This glitter filled and entertaining production might rely slightly too much on Will Young but is fun to watch unfold. 

(c)Johan Persson. 

Based Baz Luhrmann’s 1992 film, Strictly Ballroom the Musical is corny, entertaining fun with (of course) some classy dancing that really captures the attention of the audience as well as leaving them with the urge to learn how to dance.

The musical follows the story of Scott Hastings (Jonny Labey) who is in need of a new dance partner after getting himself and his partner disqualified. Enter Fran (Zizi Strallen) who has the enthusiasm but not quite the knowledge to take to the stage – together they learn more about dance and life as their partnership on and off the stage develops.

Directed and choreographed by Drew McOnie, the production’s main strength lies in the exquisite choreography as highlighted by the fiery and passionate Paso Doble performed by Fernando Mira (Rico) and the way in which throughout a huge combination of different dance styles are incorporated impressively in to the show. McOnie expertly uses his dance knowledge to create a show that celebrates the world of dancing to full effect.

But it is also Strictly Ballroom’s sunny disposition and feel good spirit, that brings to mind shows like ‘Hairspray’ and ‘Priscilla Queen of the Desert’ that doesn’t fail to put a smile on the audience’s face, thanks to Baz Luhrmann and Craig Pearce’s slightly cheesy but always endearing book. The script is dotted with plenty of moments of humour, helped by the exaggerated characterisations that could perhaps be considered irritating but seems to work for the show. Meanwhile, Catherine Martin’s bold and colourful costumes add to the fun and showcase the liveliness of the production well.

Anna Francolini’s performance as Shirley Hastings is hilarious as she gets more and more hysterical  every time that Scott puts his own moves into strict dance routines – it is an exaggerated performance but makes a nice contrast with Stephen Matthews as the quiet and reserved Doug Hastings. Gerard Horan is suitably sleazy as Barry Fife as the competition judge (I’m guessing its no coincidence that he looks a tiny bit like Donald Trump?). Meanwhile, Jonny Labey as Scott is definitely passionate and fiery enough character wise combined  with beautiful dance movements to make for a strong leading man, while Zizi Strallen is suitably charming as Fran transforms from a duckling into a swan, reflected in her developing confidence and spirit – shown effectively as she berates Scott’s attitude towards her. Together they make for a great partnership.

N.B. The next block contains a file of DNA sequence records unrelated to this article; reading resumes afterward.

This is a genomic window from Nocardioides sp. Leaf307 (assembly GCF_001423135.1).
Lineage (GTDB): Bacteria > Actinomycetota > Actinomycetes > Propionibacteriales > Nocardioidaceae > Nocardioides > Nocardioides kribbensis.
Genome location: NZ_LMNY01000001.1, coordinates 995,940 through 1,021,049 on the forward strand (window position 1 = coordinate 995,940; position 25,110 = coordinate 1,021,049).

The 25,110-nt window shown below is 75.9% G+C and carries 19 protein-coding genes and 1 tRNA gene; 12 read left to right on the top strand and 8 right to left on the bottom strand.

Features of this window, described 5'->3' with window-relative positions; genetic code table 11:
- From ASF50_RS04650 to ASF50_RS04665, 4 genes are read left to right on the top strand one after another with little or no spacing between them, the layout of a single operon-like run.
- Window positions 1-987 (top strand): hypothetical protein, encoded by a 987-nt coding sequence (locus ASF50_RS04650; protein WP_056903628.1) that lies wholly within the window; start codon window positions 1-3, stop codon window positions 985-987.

Now, my main issue with the show is with Will Young. This isn’t entirely his fault it has to be said. He has a fabulous voice that really suits the arrangements of songs such as ‘Time After Time’ and ‘Dancing With Myself’ as well as great characterisation of Wally Strand – lively and confident throughout with a touch of dry wit. However, his Australian accent is all over the place which can be a distraction and the fact that all the singing seems to be down to him doesn’t seem fair for the rest of the cast and should be more equally shared out as at times it does feel like you are watching Will Young in concert.

Strictly Ballroom the musical is a colourful and lively affair that fans of Strictly Come Dancing will adore. It is filled with glitter and fun, never taking itself too seriously and is worth watching if you are in need of cheering up or simply adore great dancing.

Strictly Ballroom continues to play at the Piccadilly Theatre. To book tickets visit: ATG London Love CultureSee Tickets.comLove Theatre.comTheatre Tickets ,Last  and From the Box Office

Rating: ❤❤❤❤